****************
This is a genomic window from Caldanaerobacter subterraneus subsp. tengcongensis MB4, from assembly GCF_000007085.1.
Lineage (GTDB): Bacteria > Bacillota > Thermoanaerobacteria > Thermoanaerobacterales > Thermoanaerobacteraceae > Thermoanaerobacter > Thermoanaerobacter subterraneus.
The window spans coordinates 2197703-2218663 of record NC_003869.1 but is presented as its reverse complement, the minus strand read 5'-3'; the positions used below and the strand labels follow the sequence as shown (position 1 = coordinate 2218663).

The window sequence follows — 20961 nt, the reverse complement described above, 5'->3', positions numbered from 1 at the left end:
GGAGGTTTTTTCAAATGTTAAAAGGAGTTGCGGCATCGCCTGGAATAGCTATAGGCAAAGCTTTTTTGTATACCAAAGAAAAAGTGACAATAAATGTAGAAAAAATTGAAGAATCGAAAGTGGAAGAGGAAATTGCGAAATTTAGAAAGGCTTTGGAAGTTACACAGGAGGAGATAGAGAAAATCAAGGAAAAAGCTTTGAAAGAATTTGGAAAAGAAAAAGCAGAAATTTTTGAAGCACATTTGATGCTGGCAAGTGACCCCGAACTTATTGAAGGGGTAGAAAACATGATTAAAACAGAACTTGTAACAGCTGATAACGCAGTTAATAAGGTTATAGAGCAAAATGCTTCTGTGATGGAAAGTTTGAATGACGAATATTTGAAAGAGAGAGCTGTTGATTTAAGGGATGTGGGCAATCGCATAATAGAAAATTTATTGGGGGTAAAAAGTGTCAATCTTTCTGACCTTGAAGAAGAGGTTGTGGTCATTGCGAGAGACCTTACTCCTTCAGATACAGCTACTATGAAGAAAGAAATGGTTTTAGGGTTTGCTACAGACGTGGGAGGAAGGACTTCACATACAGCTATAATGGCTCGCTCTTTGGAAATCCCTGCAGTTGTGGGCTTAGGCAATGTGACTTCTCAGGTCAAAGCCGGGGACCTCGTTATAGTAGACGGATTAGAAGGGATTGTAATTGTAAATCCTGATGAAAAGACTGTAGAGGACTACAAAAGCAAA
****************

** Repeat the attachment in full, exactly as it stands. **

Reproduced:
This is a genomic window from Caldanaerobacter subterraneus subsp. tengcongensis MB4, from assembly GCF_000007085.1.
Lineage (GTDB): Bacteria > Bacillota > Thermoanaerobacteria > Thermoanaerobacterales > Thermoanaerobacteraceae > Thermoanaerobacter > Thermoanaerobacter subterraneus.
The window spans coordinates 2197703-2218663 of record NC_003869.1 but is presented as its reverse complement, the minus strand read 5'-3'; the positions used below and the strand labels follow the sequence as shown (position 1 = coordinate 2218663).

The window sequence follows — 20961 nt, the reverse complement described above, 5'->3', positions numbered from 1 at the left end:
GGAGGTTTTTTCAAATGTTAAAAGGAGTTGCGGCATCGCCTGGAATAGCTATAGGCAAAGCTTTTTTGTATACCAAAGAAAAAGTGACAATAAATGTAGAAAAAATTGAAGAATCGAAAGTGGAAGAGGAAATTGCGAAATTTAGAAAGGCTTTGGAAGTTACACAGGAGGAGATAGAGAAAATCAAGGAAAAAGCTTTGAAAGAATTTGGAAAAGAAAAAGCAGAAATTTTTGAAGCACATTTGATGCTGGCAAGTGACCCCGAACTTATTGAAGGGGTAGAAAACATGATTAAAACAGAACTTGTAACAGCTGATAACGCAGTTAATAAGGTTATAGAGCAAAATGCTTCTGTGATGGAAAGTTTGAATGACGAATATTTGAAAGAGAGAGCTGTTGATTTAAGGGATGTGGGCAATCGCATAATAGAAAATTTATTGGGGGTAAAAAGTGTCAATCTTTCTGACCTTGAAGAAGAGGTTGTGGTCATTGCGAGAGACCTTACTCCTTCAGATACAGCTACTATGAAGAAAGAAATGGTTTTAGGGTTTGCTACAGACGTGGGAGGAAGGACTTCACATACAGCTATAATGGCTCGCTCTTTGGAAATCCCTGCAGTTGTGGGCTTAGGCAATGTGACTTCTCAGGTCAAAGCCGGGGACCTCGTTATAGTAGACGGATTAGAAGGGATTGTAATTGTAAATCCTGATGAAAAGACTGTAGAGGACTACAAAAGCAAA